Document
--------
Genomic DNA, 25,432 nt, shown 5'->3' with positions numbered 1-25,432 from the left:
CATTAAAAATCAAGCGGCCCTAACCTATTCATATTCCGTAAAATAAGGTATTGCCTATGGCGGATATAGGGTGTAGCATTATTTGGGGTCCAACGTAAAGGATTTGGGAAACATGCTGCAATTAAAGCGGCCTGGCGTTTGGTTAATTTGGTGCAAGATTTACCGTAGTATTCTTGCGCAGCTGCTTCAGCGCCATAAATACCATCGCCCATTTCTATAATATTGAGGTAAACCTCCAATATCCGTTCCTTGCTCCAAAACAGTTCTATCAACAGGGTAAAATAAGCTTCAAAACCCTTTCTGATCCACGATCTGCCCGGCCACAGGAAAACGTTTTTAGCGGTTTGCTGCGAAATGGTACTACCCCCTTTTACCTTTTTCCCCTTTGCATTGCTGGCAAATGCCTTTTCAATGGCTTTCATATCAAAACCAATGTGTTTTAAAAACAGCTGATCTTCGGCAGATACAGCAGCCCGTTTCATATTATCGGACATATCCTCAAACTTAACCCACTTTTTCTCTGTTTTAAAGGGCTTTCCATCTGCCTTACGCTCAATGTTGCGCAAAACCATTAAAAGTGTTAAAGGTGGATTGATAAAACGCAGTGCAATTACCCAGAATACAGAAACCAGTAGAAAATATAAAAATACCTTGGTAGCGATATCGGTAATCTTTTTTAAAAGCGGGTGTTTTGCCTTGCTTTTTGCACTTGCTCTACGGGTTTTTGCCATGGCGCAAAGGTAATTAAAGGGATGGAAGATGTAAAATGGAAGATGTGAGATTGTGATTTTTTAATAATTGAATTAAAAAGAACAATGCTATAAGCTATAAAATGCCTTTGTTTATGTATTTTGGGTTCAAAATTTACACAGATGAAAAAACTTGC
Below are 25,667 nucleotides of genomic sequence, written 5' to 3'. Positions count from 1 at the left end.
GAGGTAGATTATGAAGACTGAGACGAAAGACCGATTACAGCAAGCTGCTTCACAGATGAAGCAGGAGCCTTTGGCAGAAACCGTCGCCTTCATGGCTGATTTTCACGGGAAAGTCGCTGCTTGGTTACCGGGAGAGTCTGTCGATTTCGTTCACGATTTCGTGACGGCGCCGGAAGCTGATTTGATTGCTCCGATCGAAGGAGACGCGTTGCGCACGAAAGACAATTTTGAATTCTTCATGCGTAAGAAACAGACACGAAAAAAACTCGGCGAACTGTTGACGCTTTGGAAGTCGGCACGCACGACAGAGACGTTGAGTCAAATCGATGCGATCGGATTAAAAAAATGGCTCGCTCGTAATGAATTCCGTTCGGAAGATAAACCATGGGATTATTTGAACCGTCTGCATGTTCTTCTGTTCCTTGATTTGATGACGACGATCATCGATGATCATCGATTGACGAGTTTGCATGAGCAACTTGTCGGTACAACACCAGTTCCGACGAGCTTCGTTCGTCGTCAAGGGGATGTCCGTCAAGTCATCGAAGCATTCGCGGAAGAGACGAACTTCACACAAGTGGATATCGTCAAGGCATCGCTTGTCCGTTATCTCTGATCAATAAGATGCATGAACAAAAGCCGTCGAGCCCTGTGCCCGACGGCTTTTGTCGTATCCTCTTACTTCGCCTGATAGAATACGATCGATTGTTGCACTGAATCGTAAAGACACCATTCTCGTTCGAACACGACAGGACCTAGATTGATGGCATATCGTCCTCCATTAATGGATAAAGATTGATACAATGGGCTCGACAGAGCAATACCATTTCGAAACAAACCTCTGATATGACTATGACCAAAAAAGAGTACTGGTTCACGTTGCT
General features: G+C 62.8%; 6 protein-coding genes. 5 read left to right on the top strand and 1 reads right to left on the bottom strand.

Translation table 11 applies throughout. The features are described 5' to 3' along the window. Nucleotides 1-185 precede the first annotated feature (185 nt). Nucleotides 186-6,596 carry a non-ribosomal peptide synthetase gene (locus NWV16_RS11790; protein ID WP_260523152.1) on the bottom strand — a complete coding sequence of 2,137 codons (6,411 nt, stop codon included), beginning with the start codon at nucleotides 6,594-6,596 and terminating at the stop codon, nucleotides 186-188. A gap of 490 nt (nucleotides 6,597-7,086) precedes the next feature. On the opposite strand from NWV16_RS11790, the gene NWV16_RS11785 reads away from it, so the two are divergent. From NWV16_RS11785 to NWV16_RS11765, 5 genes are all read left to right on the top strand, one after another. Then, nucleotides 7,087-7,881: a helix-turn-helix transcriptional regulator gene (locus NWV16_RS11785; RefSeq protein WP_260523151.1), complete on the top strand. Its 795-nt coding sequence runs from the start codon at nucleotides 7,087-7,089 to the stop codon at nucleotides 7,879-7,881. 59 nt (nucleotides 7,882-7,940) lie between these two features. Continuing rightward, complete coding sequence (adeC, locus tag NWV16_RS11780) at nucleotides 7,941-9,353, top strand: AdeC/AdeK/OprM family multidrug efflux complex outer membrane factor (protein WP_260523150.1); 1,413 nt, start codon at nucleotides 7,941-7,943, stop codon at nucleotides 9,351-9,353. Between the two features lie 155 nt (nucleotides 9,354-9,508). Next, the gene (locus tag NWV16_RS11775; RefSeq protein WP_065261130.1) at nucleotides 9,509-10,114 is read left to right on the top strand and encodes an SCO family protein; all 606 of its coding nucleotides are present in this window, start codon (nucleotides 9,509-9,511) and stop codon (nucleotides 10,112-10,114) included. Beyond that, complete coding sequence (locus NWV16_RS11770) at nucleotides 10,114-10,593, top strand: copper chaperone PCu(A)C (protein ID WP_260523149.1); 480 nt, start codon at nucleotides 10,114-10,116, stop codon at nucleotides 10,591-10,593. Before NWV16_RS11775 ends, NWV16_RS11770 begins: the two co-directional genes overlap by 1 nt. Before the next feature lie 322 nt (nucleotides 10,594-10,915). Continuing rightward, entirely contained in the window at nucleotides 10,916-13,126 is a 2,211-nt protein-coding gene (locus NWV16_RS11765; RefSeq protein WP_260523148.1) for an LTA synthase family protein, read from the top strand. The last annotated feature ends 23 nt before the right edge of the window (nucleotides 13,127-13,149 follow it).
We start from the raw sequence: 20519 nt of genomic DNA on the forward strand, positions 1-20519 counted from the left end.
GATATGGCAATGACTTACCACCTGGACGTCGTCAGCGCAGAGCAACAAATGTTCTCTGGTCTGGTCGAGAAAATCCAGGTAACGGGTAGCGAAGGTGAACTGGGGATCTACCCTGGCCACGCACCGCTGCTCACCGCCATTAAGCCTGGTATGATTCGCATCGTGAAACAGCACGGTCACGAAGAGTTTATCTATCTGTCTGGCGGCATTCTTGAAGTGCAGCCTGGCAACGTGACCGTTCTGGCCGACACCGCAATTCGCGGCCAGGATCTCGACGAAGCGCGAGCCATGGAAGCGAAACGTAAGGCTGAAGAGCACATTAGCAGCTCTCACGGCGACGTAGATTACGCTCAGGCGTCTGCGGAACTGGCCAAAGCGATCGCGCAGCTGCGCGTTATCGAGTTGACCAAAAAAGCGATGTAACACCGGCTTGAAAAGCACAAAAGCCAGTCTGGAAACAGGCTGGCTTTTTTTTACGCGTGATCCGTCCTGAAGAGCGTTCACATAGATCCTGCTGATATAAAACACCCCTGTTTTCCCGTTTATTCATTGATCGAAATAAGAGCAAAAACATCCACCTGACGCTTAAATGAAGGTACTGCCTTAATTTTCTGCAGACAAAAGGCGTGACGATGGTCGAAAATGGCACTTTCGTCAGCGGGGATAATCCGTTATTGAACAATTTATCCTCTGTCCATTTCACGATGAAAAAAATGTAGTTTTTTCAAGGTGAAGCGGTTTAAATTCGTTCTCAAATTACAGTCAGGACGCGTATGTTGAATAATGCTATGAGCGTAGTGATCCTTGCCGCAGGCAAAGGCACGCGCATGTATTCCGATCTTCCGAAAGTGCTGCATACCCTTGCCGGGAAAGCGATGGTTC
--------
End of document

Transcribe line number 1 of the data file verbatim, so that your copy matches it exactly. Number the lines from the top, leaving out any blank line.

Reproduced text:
Genomic DNA, 25,432 nt, shown 5'->3' with positions numbered 1-25,432 from the left: